Why do so many of us – especially recent grads who might otherwise go into corporate America — want to start companies? Seeing a handful of your peers become tech billionaires sure doesn’t hurt. And the fact that launching an appor a cloud-based SaaS solution costs practically nothing – well, that makes it awfully tempting. So if you have what you think is a billion-dollar idea, sure, take a stab at it.
But what if you’re not the founder? What if the founder is your college roommate, or that guy you met at that third-tier Demo Day? He has a billion-dollar idea, he swears. And he wants you to join the team.
Not so fast. Going to work for a startup is not the same as founding a startup. Being an early employee sounds enticing, but it entails a whole set of traps that can easily make you miserable and maybe even set back your otherwise promising career. From my experience hiring hundreds of employees at startups, here are the five top reasons why you might want to consider taking a pass on that sexy offer from the “next Facebook.”
1. The founder thinks he’s a visionary, but he’s just a mess
We’ve all glamorized the image of the wild-eyed contrarian entrepreneur, waving his arms and inspiring the masses with visions of disruption. But very often these people lack the fundamental skills to run a business. That may not seem to matter today, but what happens when he forgets to pay the rent or sleeps through multiple meetings with investors? (I’ve even met founders who neglected to incorporate!) Picture yourself walking into work every day and dealing with this person. On a good day, he might be inspiring – but on a bad day, he’s probably going to drive you crazy.
2. There’s no job description
“There’s just three of us. We all just kind of do everything.” Nope. The founder should be the only true “generalist” in the company. Even at the smallest company, everyone else is there to do a job. Even if that job involves ten roles, you need to know what those ten roles are. That’s how great teams work. If you don’t know what you’re supposed to be doing, how will you know when you succeed?
3. The funding isn’t there…or even close
Lots of startups begin hiring employees before they have funding. That’s fine. But especially if you’re forgoing a salary, know exactly what you’re getting in return. Are you accruing salary that will be paid when you get funded, or is it just equity? How long does the founder expect you to work for “free?” Companies can only run on vision for so long. Ask the founder exactly where he is in the investment process. How many leads does he have? How much is he raising? When would he expect to close? In the absence of an honest, believable answer, prepare for a long slog with no salary and few resources. In short: no fun.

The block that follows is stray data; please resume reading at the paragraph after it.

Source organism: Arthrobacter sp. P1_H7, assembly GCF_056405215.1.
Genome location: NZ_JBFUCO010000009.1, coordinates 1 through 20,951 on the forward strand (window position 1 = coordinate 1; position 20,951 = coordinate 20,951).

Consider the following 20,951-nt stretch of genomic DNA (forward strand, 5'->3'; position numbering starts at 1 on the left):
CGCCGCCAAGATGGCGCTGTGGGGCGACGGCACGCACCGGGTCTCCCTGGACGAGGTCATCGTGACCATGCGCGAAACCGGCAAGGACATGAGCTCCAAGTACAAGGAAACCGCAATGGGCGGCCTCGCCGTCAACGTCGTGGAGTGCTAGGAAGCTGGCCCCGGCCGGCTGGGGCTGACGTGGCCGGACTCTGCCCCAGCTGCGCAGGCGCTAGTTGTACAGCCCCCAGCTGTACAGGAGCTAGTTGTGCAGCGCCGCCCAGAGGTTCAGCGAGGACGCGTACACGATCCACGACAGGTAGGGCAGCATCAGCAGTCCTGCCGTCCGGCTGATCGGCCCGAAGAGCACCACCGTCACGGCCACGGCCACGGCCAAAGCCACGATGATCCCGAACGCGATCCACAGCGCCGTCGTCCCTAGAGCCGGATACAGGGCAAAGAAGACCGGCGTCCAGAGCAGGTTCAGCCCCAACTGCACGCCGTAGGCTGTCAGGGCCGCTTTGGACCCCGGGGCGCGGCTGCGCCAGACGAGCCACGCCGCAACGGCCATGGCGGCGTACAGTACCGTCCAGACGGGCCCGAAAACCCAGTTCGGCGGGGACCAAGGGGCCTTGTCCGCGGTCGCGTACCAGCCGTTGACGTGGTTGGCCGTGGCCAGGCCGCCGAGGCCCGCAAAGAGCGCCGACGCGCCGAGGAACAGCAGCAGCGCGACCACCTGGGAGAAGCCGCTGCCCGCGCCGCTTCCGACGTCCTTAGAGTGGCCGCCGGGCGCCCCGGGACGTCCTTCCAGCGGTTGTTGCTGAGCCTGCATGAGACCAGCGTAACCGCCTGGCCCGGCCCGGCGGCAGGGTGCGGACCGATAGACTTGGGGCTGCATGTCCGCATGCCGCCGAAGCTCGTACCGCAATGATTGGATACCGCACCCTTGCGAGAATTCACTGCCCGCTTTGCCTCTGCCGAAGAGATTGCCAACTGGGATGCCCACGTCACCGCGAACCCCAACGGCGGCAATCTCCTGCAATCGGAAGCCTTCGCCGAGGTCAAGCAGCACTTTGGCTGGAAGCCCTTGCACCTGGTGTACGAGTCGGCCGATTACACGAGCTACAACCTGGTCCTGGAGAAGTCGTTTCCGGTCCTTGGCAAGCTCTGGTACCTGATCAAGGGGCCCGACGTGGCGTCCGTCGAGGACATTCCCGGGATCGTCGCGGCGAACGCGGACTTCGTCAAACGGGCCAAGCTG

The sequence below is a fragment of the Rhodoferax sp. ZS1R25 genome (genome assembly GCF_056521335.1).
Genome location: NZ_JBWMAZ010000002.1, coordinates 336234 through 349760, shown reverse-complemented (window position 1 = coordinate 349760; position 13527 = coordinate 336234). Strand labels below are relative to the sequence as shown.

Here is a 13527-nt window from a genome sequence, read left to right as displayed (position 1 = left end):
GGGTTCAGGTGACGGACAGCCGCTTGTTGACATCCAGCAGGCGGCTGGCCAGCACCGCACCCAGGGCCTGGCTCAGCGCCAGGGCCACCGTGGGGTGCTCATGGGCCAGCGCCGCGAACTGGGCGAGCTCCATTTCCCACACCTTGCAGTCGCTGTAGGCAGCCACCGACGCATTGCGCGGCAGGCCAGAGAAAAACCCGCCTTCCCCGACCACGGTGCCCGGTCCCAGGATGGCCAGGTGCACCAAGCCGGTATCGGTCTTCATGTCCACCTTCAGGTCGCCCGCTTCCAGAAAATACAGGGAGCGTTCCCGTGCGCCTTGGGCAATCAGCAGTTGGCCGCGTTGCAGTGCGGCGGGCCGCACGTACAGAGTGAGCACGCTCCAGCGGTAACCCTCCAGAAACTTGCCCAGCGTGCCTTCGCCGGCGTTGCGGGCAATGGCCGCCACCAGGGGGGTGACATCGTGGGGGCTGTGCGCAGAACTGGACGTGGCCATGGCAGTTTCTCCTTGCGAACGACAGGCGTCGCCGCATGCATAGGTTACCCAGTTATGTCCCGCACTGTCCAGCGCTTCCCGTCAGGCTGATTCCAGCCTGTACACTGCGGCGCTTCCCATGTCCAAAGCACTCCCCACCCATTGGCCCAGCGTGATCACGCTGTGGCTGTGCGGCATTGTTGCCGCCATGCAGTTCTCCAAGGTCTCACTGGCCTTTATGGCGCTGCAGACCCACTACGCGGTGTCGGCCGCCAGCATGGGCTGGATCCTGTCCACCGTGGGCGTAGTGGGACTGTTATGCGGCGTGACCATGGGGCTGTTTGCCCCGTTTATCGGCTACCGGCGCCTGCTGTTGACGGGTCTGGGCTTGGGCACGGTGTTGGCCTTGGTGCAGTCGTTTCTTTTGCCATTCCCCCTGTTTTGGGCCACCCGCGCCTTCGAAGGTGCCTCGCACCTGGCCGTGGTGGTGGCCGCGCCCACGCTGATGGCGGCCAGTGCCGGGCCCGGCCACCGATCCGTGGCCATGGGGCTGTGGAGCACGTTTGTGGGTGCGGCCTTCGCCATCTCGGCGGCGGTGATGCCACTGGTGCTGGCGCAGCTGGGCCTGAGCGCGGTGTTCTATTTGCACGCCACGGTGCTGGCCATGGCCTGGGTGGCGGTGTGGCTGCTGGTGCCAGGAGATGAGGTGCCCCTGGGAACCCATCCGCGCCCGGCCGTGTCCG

4. The equity details are vague
Equity is often dangled as the ultimate incentive to come work for a startup. But all equity is not equal. Employees often join a company with a vague offer of “one percent” or “10,000 shares.” Those numbers may sound impressive, but they’re virtually meaningless. 10,000 shares out of how many? One percent of what? How long will it take for all that to vest? And many founders will hold off on creating an actual option plan, claiming that the paperwork is just a “technicality.” But that’s where all the details are. Accept that explanation, and your equity might as well be a technicality.
5. Even you “don’t quite buy it”
Entrepreneurs thrive on being contrarians. They see opportunity where others just see risk. To join a startup, you need to see opportunity, too; but you need to see the same opportunity as the founder. It’s easy to get caught up in the excitement of an idea without really thinking about it critically. To be an early employee of a startup, you need to truly believe in the idea, not just drink the founder’s Kool-Aid. Don’t take the job just because an idea sounds good. Use your brains, not your ears, and if an idea doesn’t make complete sense to you today, it probably won’t sound any better six months from now.
For a certain type of risk-loving person, this will sound all wrong. Some companies do succeed – and make their employees rich – while violating one or more of these principles. It’s a question of your risk tolerance. But joining a startup is inherently risky. Satisfying these five key concerns will eliminate a whole category of potential downside for your career, while maximizing the energy you can put into maximizing your upside.